"And now," said along, or meet me at headquarters later? Clayton said in two hours he'd——", "I've got to hurry over to the office and get a write-up man at work. Will you come
"Neither," said Jimmie Dale. "I'm not interested in headquarters. I'm going home."
"Well, all right then," Carruthers returned. "You can bank on me for to-morrow. Good-night, Jimmie."
"Good-night, old man," said Jimmie Dale, and, turning, walked briskly toward the Bowery.
But Jimmie Dale did not go home. He walked down the Bowery for three blocks, crossed to the east side, and turned down a cross street. Two blocks more he walked in this direction, and halfway down the next. Here he paused an instant—the street was dimly lighted, almost dark, deserted. Jimmie Dale edged close to the houses until his shadow blended with the shadows of the walls—and slipped suddenly into a pitch-black areaway.
He opened a door, stepped into an unlighted hallway where the air was close and evil smelling, mounted a stairway, and halted before another door on the first landing. There was the low clicking of a lock, three times repeated, and he entered a room, closing and fastening the door behind him.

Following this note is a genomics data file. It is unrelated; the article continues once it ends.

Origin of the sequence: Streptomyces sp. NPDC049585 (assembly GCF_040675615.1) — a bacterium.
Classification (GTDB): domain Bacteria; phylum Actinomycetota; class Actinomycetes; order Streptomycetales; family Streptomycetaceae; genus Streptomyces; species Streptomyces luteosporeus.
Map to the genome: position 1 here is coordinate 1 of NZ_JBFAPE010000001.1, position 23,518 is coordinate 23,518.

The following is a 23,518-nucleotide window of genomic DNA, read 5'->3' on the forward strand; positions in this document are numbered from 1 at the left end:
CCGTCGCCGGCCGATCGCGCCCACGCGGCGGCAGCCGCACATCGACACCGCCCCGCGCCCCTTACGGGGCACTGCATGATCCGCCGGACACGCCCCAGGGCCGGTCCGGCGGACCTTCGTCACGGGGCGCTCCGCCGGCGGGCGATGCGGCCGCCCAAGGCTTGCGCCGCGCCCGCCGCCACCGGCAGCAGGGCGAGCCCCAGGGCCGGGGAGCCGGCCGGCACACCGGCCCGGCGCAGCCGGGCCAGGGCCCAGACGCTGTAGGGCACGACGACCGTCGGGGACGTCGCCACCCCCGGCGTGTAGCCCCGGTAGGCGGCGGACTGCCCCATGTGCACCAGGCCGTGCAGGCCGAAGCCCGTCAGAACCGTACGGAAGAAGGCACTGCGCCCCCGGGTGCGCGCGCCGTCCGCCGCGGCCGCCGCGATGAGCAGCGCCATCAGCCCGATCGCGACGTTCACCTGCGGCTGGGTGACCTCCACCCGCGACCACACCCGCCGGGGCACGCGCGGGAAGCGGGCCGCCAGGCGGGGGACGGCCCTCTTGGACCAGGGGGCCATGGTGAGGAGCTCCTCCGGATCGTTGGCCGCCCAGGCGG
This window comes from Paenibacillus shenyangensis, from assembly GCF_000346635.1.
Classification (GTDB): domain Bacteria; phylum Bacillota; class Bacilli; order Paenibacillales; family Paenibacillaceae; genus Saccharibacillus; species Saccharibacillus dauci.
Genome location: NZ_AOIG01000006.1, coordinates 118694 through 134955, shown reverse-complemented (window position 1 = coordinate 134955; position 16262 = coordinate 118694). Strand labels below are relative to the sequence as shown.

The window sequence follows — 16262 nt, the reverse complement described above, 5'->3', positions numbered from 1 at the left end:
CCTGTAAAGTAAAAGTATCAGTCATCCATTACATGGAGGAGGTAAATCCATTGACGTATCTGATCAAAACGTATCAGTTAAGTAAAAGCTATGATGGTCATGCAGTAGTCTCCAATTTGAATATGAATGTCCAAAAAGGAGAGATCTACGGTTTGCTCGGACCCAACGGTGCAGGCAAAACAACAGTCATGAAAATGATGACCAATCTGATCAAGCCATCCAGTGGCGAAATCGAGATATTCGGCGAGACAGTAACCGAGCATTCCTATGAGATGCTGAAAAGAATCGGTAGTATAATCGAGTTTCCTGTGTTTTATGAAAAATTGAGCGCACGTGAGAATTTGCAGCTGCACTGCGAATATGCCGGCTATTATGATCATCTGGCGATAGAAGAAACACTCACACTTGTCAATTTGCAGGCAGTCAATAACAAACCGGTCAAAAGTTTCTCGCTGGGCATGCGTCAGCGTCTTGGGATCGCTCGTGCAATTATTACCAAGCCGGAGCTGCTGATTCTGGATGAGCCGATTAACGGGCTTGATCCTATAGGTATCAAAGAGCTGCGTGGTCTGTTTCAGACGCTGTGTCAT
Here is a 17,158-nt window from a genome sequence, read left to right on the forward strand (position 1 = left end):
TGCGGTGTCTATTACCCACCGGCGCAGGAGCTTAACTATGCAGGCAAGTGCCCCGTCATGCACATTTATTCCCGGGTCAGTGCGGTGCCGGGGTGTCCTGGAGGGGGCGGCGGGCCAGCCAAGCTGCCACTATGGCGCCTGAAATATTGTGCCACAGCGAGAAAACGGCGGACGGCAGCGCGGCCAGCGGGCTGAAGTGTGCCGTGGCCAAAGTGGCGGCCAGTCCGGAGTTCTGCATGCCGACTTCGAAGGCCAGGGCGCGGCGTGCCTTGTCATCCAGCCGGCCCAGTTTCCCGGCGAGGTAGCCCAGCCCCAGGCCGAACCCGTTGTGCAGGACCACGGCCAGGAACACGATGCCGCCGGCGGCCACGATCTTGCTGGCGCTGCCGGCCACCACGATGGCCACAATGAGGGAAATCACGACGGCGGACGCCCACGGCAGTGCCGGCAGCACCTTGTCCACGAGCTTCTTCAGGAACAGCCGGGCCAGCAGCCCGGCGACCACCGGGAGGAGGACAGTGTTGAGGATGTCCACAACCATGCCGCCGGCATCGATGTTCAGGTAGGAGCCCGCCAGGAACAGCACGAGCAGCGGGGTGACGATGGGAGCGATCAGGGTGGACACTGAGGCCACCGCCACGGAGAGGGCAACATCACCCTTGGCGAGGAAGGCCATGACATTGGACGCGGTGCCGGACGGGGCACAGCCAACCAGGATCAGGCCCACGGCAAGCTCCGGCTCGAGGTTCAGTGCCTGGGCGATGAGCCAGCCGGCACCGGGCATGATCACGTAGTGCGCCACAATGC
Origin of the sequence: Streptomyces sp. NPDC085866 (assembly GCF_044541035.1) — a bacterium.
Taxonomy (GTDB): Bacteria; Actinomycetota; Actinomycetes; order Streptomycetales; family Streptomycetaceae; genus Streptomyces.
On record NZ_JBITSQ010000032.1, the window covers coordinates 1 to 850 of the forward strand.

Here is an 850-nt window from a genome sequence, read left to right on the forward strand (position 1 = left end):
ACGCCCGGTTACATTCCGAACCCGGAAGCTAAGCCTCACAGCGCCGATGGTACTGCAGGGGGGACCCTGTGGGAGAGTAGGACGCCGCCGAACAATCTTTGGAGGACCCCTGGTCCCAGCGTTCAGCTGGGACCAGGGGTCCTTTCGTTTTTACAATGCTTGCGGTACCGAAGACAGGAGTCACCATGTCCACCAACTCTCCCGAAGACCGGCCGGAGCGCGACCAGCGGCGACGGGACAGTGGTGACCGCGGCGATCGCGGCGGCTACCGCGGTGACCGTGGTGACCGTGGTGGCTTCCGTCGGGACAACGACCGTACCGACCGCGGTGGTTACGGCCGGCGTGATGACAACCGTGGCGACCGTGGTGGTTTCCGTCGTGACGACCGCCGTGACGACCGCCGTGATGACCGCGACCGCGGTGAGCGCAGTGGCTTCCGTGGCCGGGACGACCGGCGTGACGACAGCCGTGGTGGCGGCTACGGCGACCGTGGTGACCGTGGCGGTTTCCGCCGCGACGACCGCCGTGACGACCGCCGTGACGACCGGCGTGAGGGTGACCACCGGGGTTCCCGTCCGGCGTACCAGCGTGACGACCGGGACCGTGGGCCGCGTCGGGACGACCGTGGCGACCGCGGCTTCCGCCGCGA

Jimmie Dale called it his "Sanctuary." In one of the worst neighbourhoods of New York, where no questions were asked as long as the rent was paid, it had the further advantage of three separate exits—one by the areaway where he had entered; one from the street itself; and another through a back yard with an entry into a saloon that fronted on the next street. It was not often that Jimmie Dale used his, but there had been times when it was no more nor less than exactly what he called it—a sanctuary!
He stepped to the window, assured himself that the shade was down—and lighted the gas, blinking a little as the yellow flame illuminated the room.
It was a rough place, dirty, uninviting; a bedroom, furnished in the most scanty fashion. Neither, apparently, was there anything suspicious about it to reward one curious enough to break in during the owner's absence—some rather disreputable clothes hanging on the wall, and flung untidily across the bed—that was all.
Alone now, Jimmie Dale's face was strained and anxious—and, occasionally, as he undressed himself, his hands clenched until his knuckles grew white. The gray seal on the murdered man's forehead was a genuine gray seal—one of Jimmie Dale's own. There was no doubt of that—he had satisfied himself on that point.
Where had it come from? How had it been obtained? Jimmie Dale carefully placed the clothes he had taken off under the mattress, pulled a disreputable collarless flannel shirt over his head, and pulled on a disreputable pair of boots. There were only two sources of supply. His own—and the collection that the police had made, which Carruthers had referred to.